Joe Brolly: 'HSE could save fortune on sedatives by having patients watch Galway'
Funny how "the nation's favourite sport" has suddenly disappeared off the radar. Fickle old bunch the rugby-watchers. Last weekend, singing Ireland's Call in bars all around the land, tears streaming down their faces. This weekend, getting ready for Manchester City v Chelsea.
The sentimentality and temporary hysteria engendered in the run-up to the England game reminded me of the reaction to Princess Diana's death or people standing outside Cardiff City's ground last week, weeping, hugging each other, and leaving flowers for a professional soccer player none of them knew. Undeniably a tragedy, but what is the deeper connection?
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This modern tendency towards a general loss of reason makes it difficult to criticise or give a contrary view. In the sporting world, this translates into keeping it light, not making criticisms and generally saying nothing at all, which sheepifies us and ensures the status quo will not be upset. Like politics, PR is replacing reality.
Gaelic football coverage has become excessively safe, and excessively bland, mirroring what is happening to the game itself.
I was at two functions last week, St Enda's on Thursday and Athy GAC's on Friday, where people wanted to talk about how Gaelic punditry is turning into a business meeting. As Martin McEvoy, Athy chairman and Kildare powerhouse, put it in the course of an enjoyably boisterous debate, "If we want to watch business news, we can tune into Bloomberg."
Increasingly, giving an opinion - even about the non-life-and-death matter that is kicking (or hand-passing if you're from Fermanagh) a leather bag of wind about a pitch - feels like treading on dangerous ground.
That said . . .
Watching Galway against Dublin on Saturday night, the thought struck me that the HSE could save a fortune on diazepam by allowing GPs to prescribe videos of Galway matches to patients. These could be posted on YouTube and accessed online at virtually zero cost. Another advantage would be the absence of most of the side effects of diazepam, the only ones in common with following Galway being a) slowing of brain's activity (tick); b) interference with judgement (tick); c) drowsiness (tick)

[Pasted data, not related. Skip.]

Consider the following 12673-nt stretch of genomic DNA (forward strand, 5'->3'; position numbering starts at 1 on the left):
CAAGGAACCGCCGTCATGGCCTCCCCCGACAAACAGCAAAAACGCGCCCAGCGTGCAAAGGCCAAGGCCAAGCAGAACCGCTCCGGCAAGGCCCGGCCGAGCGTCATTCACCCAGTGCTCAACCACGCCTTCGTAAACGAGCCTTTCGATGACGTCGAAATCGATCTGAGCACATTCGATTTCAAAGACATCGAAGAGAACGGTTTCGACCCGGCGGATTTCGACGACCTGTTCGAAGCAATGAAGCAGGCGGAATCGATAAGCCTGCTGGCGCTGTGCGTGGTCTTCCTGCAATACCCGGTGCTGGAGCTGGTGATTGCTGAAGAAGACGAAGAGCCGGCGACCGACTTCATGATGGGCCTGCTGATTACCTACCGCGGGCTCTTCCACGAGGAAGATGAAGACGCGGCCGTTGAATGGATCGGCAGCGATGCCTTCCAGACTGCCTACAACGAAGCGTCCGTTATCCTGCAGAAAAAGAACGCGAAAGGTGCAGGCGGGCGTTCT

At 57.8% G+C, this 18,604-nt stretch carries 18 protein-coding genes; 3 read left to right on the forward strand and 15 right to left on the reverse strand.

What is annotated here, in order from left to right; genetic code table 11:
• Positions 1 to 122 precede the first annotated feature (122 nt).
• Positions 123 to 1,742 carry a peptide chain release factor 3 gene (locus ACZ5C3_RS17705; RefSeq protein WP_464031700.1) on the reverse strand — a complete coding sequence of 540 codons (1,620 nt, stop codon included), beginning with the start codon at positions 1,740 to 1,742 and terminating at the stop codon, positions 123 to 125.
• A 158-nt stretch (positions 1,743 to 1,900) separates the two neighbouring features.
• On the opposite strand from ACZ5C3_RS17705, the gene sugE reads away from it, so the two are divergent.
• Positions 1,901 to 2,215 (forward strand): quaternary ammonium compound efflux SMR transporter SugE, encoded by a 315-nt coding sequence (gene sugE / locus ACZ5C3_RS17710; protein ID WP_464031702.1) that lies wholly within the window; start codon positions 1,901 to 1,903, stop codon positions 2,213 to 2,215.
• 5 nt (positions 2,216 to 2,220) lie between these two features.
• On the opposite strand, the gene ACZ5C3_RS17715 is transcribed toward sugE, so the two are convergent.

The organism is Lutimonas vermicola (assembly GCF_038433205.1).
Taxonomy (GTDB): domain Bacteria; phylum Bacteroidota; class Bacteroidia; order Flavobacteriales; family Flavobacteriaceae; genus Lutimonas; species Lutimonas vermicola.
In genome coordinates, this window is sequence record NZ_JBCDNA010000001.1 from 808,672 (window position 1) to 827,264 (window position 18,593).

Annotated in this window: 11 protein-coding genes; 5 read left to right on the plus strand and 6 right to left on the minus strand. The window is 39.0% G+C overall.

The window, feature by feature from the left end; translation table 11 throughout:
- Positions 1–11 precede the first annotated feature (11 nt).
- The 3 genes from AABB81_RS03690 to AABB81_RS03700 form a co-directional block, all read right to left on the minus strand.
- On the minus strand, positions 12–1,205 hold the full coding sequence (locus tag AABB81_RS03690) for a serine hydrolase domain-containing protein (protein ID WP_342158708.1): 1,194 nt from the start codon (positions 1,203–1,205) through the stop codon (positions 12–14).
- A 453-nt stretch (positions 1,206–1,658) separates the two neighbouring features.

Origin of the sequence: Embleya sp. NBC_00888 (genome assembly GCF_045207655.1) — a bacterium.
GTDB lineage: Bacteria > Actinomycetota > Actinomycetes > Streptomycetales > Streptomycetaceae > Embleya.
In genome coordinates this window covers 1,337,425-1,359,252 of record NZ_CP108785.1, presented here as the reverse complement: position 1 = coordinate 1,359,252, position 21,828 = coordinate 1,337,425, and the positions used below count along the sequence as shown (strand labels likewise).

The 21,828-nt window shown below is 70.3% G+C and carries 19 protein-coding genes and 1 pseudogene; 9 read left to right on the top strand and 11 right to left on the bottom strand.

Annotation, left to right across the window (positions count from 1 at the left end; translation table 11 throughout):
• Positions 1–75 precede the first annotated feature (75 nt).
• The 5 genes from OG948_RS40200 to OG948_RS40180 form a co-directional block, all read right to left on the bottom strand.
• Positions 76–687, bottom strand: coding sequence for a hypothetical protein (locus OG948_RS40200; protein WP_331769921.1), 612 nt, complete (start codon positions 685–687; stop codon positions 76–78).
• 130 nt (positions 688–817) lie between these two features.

Their blanket was easily penetrated by Dublin in the league final, then the All-Ireland semi-final, a week after Monaghan had also walked through it at will. Yet Kevin Walsh, who blames "certain pundits" for the drop in attendances at games, is sticking with this formula.
The Dubs duly did exactly what they did last year and long before the final whistle the seagulls were circling. It pains me to ask it Kevin, and maybe it's just me, but do you think maybe, just maybe, it's your system that's boring the pants off people?
The following day, Kerry continued with the heavy blanket defence that has made Kerry football a national treasure. Cavan people - irony does not loom large in their existences - expressed shock on social media and tweeted shots of the entire Kerry 15 inside their own 45. Kerry sneaked it in the end because Seán O'Shea kicked a lot of long frees, but nothing much else happened.
Mick O'Connell said on the wireless last year he no longer goes to the games because "you couldn't watch that sort of thing". Yet some Kerry supporters still go, and RTé reported that after the game the Kerry manager got on the supporters' bus and spoke to them, presumably to apologise.
Next up, Tyrone v Mayo. Under James Horan, Mayo are sticking to their attack-first formula. Last Sunday, Mickey Harte erred by keeping the Omagh pitch at full width and Mayo duly galloped through them at will, their two new wing-forwards, McDonagh and Treacy, getting 1-3 and 0-2 from play respectively, which was more than twice Tyrone's tally from play.
The Tyrone players looked as though they had been rung up for the first time that morning by Harte and told to get to Omagh with their gear as quickly as possible: "I know it's short notice son, but you're starting against Mayo today." Tyrone were like young calves that had been let out on a strange field. After two games where they have managed 0-7 and 0-10, almost all from frees and pot-shots, they look entirely devoid of leadership.
League Sunday on Sunday night. The truth is inconvenient, particularly in relation to inter-county football at this time, so it was glossed over, even by Seán Cavanagh, who for a while last year looked as though he was prepared to speak his mind. The pundits feel under pressure to be cheerleaders for the game.
They feel anything other than sugary support will result in ostracism. "Whatever you say, say nothing" is a dangerous phenomenon that is becoming embedded. Gaelic football is our fun and recreation. It is a release at the weekends. People tune in to disagree, to shout at the telly, to be provoked to think about the big issues, to laugh.
When Gaelic football punditry starts sounding like a business conference, is there any point in it?
Sunday Indo Sport